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Searching with a thematic focus on Climate change gender, Climate change, Gender

Showing 21-30 of 141 results

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  • Document

    Gender and finance: coming out of the margins. Climate policy brief

    South Centre, 2016
    Climate finance must be managed at the global, regional and national levels to ensure and promote gender equality and the empowerment of women as key actors, both in climate protection and sustainable development efforts. Managing climate change impacts at the household and community levels will undoubtedly add to women’s and girls’ time burden, impacting their overall well-being.
  • Document

    Hope dries up? Women and girls coping with drought and climate change

    CARE International, 2016
    The current drought in Mozambique has a disproportionate impact on women and girls. Unequal power relations, gender inequalities and discrimination mean that women and girls are often hardest hit during a crisis and will take longer to recover. Women and girls experience vulnerability different to men.
  • Document

    Climate finance briefing: gender and climate finance

    Overseas Development Institute, 2016
    Women, who form the majority of the world’s 2 billion poorest people, are often disproportionally affected by climate change impacts as a result of persisting gender norms and discriminations.
  • Document

    Gender dynamics in a changing climate: how gender and adaptive capacity affect resilience

    CARE International, 2016
    Gender, climate change and adaptive capacity are intricately linked. Poor and marginalised women and men face multiple and complex challenges. Climate change further exacerbates these challenges and threatens to erode development gains made to date.
  • Document

    Empowering women for sustainable energy solutions to address climate change: experiences from UN Women and UNDP-UNEP PEI Africa

    UNDP-UNEP Poverty-Environment Initiative, 2015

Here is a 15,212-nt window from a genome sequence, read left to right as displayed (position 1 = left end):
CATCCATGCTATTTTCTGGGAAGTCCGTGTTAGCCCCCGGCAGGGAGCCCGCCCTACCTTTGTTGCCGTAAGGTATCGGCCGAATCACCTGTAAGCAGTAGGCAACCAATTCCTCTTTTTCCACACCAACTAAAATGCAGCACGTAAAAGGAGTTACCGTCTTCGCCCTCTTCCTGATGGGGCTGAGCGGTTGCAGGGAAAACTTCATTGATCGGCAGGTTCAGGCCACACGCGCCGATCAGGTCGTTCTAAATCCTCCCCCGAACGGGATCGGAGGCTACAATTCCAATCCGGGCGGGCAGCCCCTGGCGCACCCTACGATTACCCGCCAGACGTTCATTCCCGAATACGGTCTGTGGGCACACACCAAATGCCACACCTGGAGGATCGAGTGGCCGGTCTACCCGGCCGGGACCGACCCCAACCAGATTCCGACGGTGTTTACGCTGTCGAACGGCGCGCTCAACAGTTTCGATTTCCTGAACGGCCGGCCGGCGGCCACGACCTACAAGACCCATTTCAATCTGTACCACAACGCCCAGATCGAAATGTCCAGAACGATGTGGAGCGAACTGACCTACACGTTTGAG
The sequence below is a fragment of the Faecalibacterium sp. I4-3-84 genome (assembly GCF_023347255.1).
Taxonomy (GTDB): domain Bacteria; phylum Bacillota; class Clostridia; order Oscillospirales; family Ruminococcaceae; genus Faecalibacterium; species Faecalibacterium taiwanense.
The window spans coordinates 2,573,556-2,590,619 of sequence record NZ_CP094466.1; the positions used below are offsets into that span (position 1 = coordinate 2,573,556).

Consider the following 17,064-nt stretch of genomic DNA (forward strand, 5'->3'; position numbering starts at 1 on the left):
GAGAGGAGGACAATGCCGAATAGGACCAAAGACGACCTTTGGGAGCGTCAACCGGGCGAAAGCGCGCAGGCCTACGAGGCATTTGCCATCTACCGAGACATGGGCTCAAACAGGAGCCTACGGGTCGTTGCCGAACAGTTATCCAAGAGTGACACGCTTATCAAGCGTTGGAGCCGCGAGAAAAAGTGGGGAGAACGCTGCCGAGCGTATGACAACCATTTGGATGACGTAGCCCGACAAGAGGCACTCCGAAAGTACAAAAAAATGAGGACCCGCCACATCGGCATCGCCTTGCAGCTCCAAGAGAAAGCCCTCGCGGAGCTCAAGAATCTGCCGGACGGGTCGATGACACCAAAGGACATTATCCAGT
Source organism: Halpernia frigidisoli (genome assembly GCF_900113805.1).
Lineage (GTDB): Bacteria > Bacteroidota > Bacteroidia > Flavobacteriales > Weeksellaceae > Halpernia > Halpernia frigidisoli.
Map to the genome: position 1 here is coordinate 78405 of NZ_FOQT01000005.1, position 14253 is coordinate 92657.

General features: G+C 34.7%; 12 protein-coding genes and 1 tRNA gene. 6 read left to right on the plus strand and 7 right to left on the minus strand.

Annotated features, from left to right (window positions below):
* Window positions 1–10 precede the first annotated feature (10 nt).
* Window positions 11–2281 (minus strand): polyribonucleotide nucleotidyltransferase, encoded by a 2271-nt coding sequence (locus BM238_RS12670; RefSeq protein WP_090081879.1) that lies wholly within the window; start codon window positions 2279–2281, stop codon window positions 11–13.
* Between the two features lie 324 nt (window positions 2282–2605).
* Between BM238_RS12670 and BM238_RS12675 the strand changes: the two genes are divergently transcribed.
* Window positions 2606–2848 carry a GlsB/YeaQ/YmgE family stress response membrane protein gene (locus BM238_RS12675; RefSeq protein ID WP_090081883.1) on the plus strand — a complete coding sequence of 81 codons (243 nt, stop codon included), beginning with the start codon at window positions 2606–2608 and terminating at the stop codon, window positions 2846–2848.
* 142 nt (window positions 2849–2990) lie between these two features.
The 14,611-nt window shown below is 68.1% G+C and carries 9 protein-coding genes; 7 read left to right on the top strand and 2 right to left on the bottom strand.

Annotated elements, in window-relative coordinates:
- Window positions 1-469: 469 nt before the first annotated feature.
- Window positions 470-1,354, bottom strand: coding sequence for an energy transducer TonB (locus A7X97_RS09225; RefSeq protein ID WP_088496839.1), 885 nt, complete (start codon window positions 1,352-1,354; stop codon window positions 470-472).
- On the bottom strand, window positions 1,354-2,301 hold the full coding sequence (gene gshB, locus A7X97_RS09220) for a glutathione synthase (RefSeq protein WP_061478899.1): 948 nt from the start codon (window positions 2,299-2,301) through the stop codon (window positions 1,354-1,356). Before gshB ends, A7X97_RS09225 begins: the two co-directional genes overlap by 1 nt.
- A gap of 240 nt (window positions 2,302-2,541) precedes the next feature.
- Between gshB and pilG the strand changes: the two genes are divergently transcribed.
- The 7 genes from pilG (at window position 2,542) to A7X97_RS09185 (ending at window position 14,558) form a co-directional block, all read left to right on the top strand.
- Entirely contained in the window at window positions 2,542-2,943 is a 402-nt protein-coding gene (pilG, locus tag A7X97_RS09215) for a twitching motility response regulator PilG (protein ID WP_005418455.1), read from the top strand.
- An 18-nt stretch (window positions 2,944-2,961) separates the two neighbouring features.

Renewable, clean energy and gender equality are preconditions for sustainable development and for tackling climate change, as envisioned by the Sustainable Development Agenda 2030.
  • Document

    Gender analysis in building climate resilience in Da Nang: challenges and solutions

    International Institute for Environment and Development, 2016
    Climate resilience is more likely to be achieved when men and women fully participate in planning, decision making and implementation. This study looks at what roles men and women play in climate change planning and action, and to what extent women’s needs and capacity are fully taken into account.
  • Document

    Gender specific vulnerability in climate change and possible sustainable livelihoods of coastal people. a case from Bangladesh

    Journal of Integrated Coastal Zone Management, 2016
    Gender differences in vulnerability to climate change related disaster is severe in Bangladesh. Like many other developing countries of the world, Bangladeshi women have limited access to resources and decision making power. They carry the major responsibility for household water supply, as well as, energy gathering for cooking and food security.
  • Document

    Understanding gender in community-based adaptation: practitioner brief

    CARE International, 2015
    Accessing weather forecasts, having control over land, being able to influence decision-making processes, being backed by a community group, or being literate and educated are examples of the human and material resources through which people can act on the consequences of climate change.
  • Document

    Gender analysis in building climate resilience in Da Nang: challenges and solutions

    International Institute for Environment and Development, 2016
    Although the legal framework for gender equality exists in Vietnam, gender mainstreaming in climate change planning and action have not yet been fully realised and addressed by local actors. In Da Nang, a gendered view to climate resilience building was also a new approach for the city and local authorities and vulnerable communities.
  • Document

    Supporting women farmers in a changing climate: five policy lessons

    Consultative Group on International Agricultural Research, 2015
    Recent research presented at a seminar in Paris co-organized by the CGIAR Research Program on Climate Change, Agriculture and Food Security (CCAFS), the International Social Science Council (ISSC) and Future Earth produced five key policy recommendations for supporting women farmers in a changing climate.Key recommendations:

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